This volume we showcase three poems that play games with language systems in order to make observations about language use, starting with a work reminiscent of an Anglo-Saxon riddle in Diane Jackman’s Love Letter. Can you name her partner in crime and object of love before checking the answer at the foot of the page? Gill McEvoy then defines an amusingly onomatopoeic Irregular Verb before Sarah O’Sullivan closes with a neatly crafted point about poetry itself in Fibs.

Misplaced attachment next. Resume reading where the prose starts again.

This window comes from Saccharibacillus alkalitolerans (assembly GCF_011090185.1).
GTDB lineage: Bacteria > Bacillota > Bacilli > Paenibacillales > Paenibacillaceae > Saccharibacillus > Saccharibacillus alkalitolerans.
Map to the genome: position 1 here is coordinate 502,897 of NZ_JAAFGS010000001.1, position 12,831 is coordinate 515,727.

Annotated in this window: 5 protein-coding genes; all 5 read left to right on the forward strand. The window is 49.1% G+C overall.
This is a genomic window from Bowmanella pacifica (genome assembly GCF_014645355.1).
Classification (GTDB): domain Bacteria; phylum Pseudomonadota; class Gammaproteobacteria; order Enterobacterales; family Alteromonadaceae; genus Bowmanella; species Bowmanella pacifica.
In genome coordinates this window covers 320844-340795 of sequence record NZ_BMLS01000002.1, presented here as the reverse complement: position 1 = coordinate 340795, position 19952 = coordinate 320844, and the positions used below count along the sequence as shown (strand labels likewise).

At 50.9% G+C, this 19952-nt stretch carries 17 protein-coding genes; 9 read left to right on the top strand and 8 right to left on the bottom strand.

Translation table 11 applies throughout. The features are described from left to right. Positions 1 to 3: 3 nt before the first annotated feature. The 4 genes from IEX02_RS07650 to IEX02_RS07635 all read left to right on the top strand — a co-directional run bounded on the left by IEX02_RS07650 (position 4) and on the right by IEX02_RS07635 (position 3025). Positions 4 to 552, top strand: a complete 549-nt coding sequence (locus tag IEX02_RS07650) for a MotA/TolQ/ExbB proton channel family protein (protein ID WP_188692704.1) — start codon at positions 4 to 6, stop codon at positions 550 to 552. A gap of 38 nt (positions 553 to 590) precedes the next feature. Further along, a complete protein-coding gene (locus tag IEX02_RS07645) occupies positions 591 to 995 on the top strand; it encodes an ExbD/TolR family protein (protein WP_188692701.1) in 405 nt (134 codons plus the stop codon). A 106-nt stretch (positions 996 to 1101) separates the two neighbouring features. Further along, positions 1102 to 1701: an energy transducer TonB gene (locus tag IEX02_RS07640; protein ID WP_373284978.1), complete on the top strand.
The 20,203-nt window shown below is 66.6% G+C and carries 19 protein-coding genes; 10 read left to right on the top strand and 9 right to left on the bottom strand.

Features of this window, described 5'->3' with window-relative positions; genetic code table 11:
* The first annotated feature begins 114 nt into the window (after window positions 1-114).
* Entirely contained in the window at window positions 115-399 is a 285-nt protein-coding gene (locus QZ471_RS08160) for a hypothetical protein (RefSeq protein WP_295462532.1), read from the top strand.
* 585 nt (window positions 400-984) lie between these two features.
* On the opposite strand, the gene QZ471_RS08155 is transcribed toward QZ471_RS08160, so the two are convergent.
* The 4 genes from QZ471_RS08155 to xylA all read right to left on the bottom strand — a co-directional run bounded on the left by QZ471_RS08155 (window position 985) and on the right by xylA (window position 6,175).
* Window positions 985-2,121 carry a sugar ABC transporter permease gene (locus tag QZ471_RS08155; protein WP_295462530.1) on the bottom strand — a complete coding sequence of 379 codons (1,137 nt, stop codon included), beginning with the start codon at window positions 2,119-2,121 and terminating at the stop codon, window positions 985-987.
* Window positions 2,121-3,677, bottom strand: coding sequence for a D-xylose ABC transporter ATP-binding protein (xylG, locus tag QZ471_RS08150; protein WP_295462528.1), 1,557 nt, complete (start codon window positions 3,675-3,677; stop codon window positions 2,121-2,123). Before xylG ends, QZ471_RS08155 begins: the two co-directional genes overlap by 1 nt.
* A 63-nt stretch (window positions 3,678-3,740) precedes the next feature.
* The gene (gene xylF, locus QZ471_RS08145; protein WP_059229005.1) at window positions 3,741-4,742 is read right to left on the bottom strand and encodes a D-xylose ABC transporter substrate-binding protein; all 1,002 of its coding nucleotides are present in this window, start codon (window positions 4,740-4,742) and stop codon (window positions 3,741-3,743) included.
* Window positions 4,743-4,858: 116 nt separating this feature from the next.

Your leaves are ouvirandras.
They let in golden light turning
my fustian words to kincob.
Your words are never horrisonant –
though their meanings may be.
Let me be your kickie-wickie
and we shall commit verbicide
on quiet winter evenings.
What is the object of my love?
the swish of skates on the ice-rink,
the boss is walking round the office,
too many shrinks, I shink I’m zhdrunk,
lie, old school
wolf in sheep’s clothing
a false promise of harmony
designed to deflect,
a neat package that if undone
Riddle Answer: Love Letter… to my dictionary